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Law360 (April 6, 2020, 10:33 AM EDT) -- The COVID-19 pandemic and resulting economic crisis pose a potential danger to efforts to improve diversity and inclusion in U.S. law firms, leading experts to caution firms to tread carefully when making staffing decisions during this uncertain time.
As law firms look for ways to cut costs to weather the economic downturn, financial investments in diversity and inclusion initiatives may suffer as a result. And as firms cut pay and even lay off some attorneys, the choices they make could have a disparately negative impact on attorneys of color and women, industry experts said.
"We are going to see whether diversity and inclusion initiatives are in the DNA of law firms or whether those firms view them as just discretionary," said Stephanie Scharf, name partner at Scharf Banks Marmor LLC and principal at law firm consultancy The Red Bee Group.
Many U.S. law firms dealt with the economic fallout of the recession in 2008 and 2009 by conducting associate layoffs. Data published by the National Association for Law Placement suggests that attorneys of color and female attorneys may have been disproportionately impacted by those cuts.
Between 2009 and 2010, the percentage of associates of color across the industry fell from 19.67% to 19.53%, the association found. Women of color in the associate ranks fell from 11.02% to 10.9% and the percentage of female associates declined from 45.66% to 45.41%. In the 14 years leading up to 2009, neither category had seen a decline in any year.
Looking back, many law firms would probably say they made their layoff decisions in 2008 and 2009 based on how busy an associate was staying or how many hours the individual had worked during the previous year, according to Sharon Jones, a law firm diversity consultant at Jones Diversity.
But making a decision based simply on how many hours an associate bills may not take into account unconscious bias, which can creep into work assignment systems at law firms, Jones said.
"Even in good times, racial and ethnic minorities have challenges getting work in law firms, and I believe that's often due to unconscious bias," she said. "In bad times or times of economic stress, it can be even more stark in terms of the work handed to racial and ethnic minorities compared to white associates."
Law firms must be vigilant, especially now that work is more scarce, to put in place a fair and equitable system for distributing assignments to associates, one that aims to interrupt potential unconscious biases, she said.
Additionally, when law firms make decisions about whom to lay off, they need to make sure they are not damaging their diversity in the process, said Manar Morales, president and CEO of the Diversity & Flexibility Alliance.
"You can't make these decisions in a vacuum," Morales said. "Are people being disproportionately impacted? If so, why is that the case?"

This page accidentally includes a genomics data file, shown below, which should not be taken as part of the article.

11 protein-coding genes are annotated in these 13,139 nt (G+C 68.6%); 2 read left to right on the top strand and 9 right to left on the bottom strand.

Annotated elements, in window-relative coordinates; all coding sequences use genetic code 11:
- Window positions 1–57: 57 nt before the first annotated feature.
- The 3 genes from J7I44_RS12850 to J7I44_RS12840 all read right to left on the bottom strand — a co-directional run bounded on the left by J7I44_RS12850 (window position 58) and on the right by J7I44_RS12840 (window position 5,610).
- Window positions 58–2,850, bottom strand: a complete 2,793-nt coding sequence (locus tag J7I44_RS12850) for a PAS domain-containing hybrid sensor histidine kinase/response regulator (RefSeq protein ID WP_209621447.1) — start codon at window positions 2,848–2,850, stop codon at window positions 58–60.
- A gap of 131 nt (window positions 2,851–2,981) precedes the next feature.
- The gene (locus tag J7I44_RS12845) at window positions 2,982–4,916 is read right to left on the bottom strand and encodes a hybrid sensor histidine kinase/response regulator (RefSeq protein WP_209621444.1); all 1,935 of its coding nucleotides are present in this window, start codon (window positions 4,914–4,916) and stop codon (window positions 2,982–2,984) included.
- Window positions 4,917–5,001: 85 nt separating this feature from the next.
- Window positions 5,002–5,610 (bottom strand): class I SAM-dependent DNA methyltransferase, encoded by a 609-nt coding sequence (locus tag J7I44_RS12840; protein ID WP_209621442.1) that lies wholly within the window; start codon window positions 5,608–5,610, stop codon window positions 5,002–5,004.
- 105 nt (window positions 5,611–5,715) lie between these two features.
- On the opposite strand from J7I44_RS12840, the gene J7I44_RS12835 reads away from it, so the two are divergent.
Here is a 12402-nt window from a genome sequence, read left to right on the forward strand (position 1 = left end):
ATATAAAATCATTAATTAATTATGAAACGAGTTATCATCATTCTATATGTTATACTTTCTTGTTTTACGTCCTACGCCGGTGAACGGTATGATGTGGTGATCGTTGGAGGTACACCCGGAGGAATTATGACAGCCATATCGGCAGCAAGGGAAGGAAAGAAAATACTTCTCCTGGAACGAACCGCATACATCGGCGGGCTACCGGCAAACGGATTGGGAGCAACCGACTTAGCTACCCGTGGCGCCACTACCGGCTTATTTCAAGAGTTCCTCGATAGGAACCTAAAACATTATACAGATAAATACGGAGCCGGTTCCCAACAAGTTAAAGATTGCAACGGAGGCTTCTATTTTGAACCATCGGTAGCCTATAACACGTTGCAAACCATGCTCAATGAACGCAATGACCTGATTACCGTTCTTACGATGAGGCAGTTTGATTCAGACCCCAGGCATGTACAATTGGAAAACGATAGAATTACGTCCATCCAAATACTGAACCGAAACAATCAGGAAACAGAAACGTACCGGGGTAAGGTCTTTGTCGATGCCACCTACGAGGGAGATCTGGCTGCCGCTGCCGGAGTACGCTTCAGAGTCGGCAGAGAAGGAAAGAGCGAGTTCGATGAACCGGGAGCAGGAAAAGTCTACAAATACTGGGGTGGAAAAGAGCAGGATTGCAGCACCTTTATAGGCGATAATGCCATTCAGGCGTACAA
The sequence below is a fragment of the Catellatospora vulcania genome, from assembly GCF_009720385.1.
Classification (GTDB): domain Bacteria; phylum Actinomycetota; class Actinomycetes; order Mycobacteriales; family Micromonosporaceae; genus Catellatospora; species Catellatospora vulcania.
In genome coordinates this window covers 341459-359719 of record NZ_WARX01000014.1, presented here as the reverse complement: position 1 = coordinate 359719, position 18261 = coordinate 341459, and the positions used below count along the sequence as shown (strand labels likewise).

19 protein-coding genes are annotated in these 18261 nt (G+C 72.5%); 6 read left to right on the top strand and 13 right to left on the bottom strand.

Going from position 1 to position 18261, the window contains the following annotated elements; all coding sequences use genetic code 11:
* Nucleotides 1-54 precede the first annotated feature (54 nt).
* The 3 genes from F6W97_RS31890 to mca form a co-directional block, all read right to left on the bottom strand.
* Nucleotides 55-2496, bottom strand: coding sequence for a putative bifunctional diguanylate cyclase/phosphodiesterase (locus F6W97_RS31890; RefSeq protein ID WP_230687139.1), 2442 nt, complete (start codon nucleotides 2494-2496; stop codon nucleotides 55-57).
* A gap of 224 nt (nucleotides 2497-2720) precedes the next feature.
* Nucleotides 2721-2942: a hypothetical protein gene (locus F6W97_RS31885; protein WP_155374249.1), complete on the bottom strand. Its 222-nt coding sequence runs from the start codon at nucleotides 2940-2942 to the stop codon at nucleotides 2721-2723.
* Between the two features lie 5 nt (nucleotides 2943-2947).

Women may be particularly vulnerable to layoffs if firms act the way they did in 2008, according to Roberta Liebenberg, a senior partner at Fine Kaplan and Black RPC and co-author with Scharf of a report on women in the legal profession.
When those layoffs were implemented, part-time attorneys were more likely to be let go, and then, as now, women in law firms were more likely to be working part time, Liebenberg said.
Women are also more likely to take on a disproportionate share of the burden of child care in the U.S, and because children are home from school because of the pandemic, female attorneys may be juggling child care and work, something employers need to be sensitive to as they set billable hour requirements and evaluate associates on their performance, she added.
Leslie Richards-Yellen, Hogan Lovells' director of inclusion for the Americas, said her firm is thinking about how the economic downturn and pandemic could negatively impact female and minority attorneys and is working to counteract those forces.
The firm's National Diversity Committee is working to come up with a system to source billable hours to work for women, minority and LGBT lawyers, she said.
Hogan Lovells is also sending an email to those lawyers expressing solidarity and understanding during the difficult times and directing them to resources that may be of help and people who can offer advice, Richards-Yellen said.
Such direct communications are important, according to Scharf, who says her research has shown that lawyers from underrepresented groups often feel isolated within law firms in normal times, something she said could be amplified when the entire staff is working from home.
"Firms really have an obligation to make sure their communication is inclusive and keeps everyone involved and everyone engaged," she said.
During difficult times, it is important for law firms to double down on their diversity and inclusion efforts rather than back away from them, emphasizing a commitment to those values, said Morales of the Diversity & Flexibility Alliance.
"I think it's an opportunity for law firms to lead right now. How firms and companies react to this will create loyalty or lose loyalty, and people will remember how they were treated," Morales said.
--Editing by Jill Coffey and Kelly Duncan.
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